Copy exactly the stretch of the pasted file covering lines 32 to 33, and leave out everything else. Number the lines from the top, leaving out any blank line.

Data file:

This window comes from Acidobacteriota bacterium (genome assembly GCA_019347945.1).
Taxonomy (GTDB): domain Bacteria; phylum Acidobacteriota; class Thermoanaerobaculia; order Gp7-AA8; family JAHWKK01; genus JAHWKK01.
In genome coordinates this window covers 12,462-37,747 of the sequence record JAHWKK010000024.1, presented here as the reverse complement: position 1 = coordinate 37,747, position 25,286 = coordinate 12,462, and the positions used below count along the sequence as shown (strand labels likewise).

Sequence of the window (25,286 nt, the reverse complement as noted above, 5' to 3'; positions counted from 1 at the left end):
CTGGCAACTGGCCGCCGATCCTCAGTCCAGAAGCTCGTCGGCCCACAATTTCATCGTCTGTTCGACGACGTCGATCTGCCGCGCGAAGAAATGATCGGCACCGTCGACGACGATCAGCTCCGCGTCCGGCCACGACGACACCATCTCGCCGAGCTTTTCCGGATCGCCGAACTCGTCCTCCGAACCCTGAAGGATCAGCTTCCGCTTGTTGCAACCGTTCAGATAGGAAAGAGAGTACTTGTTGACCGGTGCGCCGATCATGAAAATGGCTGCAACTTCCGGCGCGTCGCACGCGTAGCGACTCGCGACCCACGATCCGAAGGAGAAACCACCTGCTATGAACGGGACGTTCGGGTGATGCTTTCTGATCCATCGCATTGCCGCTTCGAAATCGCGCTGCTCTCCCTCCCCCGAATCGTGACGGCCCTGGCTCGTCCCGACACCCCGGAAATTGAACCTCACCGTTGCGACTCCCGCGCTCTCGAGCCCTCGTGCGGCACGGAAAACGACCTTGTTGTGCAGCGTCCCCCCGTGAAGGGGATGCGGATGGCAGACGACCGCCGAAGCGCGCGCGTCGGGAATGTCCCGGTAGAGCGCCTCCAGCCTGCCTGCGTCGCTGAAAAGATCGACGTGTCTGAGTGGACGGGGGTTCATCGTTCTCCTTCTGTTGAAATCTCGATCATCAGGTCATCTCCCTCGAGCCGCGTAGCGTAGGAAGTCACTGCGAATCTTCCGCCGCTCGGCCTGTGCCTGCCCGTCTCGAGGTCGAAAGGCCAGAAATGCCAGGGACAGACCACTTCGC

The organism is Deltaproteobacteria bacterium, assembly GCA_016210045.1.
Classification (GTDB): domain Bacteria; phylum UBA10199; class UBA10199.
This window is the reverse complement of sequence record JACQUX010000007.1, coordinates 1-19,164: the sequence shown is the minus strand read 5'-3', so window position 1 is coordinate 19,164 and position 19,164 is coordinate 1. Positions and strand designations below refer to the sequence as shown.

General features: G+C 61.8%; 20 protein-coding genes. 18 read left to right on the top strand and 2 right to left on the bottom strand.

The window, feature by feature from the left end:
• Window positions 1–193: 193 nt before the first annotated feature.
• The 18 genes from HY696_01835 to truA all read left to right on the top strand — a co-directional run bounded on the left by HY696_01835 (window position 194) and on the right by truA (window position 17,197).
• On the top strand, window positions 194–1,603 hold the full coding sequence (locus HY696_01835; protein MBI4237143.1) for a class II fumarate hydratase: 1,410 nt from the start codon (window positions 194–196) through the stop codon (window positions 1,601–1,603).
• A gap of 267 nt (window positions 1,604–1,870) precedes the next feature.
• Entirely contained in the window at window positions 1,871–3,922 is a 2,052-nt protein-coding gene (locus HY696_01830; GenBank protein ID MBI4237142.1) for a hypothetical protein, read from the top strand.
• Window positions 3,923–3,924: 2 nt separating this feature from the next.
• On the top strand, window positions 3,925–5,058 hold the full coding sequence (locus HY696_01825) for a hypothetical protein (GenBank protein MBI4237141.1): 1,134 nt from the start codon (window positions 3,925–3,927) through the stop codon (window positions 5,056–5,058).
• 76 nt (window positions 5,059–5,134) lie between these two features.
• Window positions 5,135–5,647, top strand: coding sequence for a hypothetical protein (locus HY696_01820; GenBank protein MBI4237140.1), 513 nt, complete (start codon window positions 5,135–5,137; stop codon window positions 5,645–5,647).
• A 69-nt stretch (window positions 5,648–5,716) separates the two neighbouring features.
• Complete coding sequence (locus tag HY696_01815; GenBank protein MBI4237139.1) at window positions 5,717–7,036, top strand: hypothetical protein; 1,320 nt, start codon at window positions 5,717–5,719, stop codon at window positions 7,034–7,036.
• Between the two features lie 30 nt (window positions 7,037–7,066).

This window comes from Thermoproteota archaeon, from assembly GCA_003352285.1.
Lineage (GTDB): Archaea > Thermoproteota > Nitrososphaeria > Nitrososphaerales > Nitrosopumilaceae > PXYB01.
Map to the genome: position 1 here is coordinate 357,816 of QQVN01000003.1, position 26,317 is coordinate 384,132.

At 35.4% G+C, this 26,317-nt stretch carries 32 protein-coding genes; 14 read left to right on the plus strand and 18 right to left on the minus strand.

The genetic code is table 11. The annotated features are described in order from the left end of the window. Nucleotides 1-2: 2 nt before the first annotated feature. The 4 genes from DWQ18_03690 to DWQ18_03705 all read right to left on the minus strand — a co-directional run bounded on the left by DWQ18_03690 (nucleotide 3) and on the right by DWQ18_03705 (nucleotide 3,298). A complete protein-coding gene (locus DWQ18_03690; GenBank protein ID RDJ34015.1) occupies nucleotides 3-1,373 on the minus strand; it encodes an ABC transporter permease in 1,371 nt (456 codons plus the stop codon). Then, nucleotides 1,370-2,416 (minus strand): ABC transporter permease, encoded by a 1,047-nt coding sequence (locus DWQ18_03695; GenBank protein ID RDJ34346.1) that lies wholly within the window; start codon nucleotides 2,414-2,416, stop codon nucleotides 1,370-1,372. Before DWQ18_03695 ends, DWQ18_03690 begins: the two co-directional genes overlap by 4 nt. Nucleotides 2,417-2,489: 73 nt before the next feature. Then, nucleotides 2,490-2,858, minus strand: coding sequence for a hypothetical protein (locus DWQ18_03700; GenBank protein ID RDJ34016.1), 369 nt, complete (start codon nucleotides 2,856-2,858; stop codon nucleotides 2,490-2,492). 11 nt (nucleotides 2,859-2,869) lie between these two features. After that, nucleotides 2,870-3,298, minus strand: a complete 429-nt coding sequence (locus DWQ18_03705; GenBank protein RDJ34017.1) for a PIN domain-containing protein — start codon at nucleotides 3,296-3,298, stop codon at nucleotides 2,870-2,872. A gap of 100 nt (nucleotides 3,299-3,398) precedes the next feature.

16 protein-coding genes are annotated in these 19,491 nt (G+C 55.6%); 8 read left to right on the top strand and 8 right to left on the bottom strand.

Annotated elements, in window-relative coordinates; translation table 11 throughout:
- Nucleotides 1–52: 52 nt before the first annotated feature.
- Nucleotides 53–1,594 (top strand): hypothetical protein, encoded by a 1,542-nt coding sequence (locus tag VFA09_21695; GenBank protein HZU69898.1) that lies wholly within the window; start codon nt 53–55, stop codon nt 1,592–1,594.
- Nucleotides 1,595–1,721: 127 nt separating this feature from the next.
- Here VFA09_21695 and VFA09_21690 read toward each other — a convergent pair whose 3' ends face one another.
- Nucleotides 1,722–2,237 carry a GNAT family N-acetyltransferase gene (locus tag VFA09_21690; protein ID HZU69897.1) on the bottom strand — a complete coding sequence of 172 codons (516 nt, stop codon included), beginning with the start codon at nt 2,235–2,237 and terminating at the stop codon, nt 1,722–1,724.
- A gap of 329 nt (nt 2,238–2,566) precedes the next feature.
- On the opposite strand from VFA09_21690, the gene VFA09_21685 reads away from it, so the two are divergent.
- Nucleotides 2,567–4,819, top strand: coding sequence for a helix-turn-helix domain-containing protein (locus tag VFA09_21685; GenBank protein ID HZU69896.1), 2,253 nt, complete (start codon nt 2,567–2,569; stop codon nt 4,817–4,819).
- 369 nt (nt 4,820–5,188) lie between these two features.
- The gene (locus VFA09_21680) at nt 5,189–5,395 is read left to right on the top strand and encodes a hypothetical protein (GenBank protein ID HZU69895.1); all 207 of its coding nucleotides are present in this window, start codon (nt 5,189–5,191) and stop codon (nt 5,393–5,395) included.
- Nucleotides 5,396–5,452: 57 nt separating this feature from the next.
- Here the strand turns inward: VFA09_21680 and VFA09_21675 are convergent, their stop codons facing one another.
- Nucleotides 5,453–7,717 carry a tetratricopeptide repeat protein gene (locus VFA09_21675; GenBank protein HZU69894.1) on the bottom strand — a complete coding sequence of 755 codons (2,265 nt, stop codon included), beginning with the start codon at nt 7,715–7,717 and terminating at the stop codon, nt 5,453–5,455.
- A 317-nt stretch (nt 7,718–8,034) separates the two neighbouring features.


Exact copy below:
- Nucleotides 1,595–1,721: 127 nt separating this feature from the next.
- Here VFA09_21695 and VFA09_21690 read toward each other — a convergent pair whose 3' ends face one another.